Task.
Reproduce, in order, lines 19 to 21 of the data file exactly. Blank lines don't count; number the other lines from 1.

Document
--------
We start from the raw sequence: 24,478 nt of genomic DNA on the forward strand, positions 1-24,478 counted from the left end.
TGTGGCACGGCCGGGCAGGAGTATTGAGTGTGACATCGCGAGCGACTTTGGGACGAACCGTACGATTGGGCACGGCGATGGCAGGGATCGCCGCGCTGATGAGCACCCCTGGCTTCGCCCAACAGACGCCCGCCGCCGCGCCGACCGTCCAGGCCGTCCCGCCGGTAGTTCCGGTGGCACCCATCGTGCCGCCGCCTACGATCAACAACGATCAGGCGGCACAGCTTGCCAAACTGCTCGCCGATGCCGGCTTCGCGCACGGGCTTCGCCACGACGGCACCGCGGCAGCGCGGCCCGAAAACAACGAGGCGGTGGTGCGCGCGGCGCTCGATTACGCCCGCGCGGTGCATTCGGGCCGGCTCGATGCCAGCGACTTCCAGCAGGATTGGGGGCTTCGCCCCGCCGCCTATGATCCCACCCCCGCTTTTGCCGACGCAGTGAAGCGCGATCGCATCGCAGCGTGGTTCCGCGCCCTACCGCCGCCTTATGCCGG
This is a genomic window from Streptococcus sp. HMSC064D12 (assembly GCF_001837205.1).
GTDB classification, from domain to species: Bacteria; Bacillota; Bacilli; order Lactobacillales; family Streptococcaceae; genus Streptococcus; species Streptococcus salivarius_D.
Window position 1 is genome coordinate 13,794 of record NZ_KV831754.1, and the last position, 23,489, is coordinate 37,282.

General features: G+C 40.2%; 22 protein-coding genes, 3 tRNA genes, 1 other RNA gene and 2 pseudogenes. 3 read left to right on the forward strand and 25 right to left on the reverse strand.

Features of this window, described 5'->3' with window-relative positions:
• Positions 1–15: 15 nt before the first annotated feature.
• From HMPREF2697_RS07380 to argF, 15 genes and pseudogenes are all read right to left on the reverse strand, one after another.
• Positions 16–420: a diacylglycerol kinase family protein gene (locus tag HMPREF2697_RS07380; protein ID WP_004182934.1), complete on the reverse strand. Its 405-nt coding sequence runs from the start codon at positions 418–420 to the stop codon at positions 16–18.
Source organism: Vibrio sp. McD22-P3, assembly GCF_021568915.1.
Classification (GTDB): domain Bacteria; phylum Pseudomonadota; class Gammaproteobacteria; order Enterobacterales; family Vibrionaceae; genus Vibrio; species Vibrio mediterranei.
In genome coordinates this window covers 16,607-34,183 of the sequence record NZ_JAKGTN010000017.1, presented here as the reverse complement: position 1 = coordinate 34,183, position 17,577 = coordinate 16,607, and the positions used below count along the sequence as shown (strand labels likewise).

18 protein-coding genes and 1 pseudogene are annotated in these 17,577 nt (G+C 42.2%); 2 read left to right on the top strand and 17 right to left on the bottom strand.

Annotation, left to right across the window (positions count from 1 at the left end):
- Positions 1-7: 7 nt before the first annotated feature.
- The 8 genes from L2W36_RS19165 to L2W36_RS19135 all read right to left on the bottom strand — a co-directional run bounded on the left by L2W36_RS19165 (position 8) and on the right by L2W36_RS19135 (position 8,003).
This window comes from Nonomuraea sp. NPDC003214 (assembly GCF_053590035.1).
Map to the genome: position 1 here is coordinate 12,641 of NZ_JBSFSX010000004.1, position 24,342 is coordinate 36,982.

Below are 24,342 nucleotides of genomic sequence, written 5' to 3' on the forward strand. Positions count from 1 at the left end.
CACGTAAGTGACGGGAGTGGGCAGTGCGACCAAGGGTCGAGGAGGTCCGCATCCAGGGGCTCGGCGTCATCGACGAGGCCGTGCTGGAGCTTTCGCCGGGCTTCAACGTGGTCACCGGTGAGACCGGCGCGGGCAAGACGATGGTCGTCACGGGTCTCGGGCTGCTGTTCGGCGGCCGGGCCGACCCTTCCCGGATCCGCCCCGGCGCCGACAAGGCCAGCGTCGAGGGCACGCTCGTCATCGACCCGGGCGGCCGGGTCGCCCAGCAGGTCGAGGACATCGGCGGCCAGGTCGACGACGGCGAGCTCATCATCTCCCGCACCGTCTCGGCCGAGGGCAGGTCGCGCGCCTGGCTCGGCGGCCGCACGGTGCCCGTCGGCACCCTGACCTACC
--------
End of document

Map to the genome: position 1 here is coordinate 12,641 of NZ_JBSFSX010000004.1, position 24,342 is coordinate 36,982.

Below are 24,342 nucleotides of genomic sequence, written 5' to 3' on the forward strand. Positions count from 1 at the left end.
CACGTAAGTGACGGGAGTGGGCAGTGCGACCAAGGGTCGAGGAGGTCCGCATCCAGGGGCTCGGCGTCATCGACGAGGCCGTGCTGGAGCTTTCGCCGGGCTTCAACGTGGTCACCGGTGAGACCGGCGCGGGCAAGACGATGGTCGTCACGGGTCTCGGGCTGCTGTTCGGCGGCCGGGCCGACCCTTCCCGGATCCGCCCCGGCGCCGACAAGGCCAGCGTCGAGGGCACGCTCGTCATCGACCCGGGCGGCCGGGTCGCCCAGCAGGTCGAGGACATCGGCGGCCAGGTCGACGACGGCGAGCTCATCATCTCCCGCACCGTCTCGGCCGAGGGCAGGTCGCGCGCCTGGCTCGGCGGCCGCACGGTGCCCGTCGGCACCCTGACCTACC